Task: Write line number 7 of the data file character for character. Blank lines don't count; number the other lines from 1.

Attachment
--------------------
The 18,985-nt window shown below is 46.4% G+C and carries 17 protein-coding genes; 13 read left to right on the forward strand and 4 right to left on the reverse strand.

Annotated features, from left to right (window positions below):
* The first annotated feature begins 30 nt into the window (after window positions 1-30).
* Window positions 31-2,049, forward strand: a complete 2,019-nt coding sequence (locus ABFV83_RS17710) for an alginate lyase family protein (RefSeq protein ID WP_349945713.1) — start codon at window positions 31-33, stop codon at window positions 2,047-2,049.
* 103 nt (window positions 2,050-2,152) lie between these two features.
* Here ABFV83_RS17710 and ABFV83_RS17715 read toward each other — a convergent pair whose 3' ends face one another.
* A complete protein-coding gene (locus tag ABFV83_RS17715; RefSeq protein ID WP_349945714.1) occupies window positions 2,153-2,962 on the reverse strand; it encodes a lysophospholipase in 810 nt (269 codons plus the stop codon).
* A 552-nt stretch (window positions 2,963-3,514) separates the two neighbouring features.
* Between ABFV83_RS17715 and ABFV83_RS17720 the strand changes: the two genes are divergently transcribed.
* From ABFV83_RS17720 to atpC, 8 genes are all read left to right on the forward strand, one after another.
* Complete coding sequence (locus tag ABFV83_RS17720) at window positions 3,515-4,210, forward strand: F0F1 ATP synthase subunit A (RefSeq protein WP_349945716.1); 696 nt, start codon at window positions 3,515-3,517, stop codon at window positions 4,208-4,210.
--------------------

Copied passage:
* A complete protein-coding gene (locus tag ABFV83_RS17715; RefSeq protein ID WP_349945714.1) occupies window positions 2,153-2,962 on the reverse strand; it encodes a lysophospholipase in 810 nt (269 codons plus the stop codon).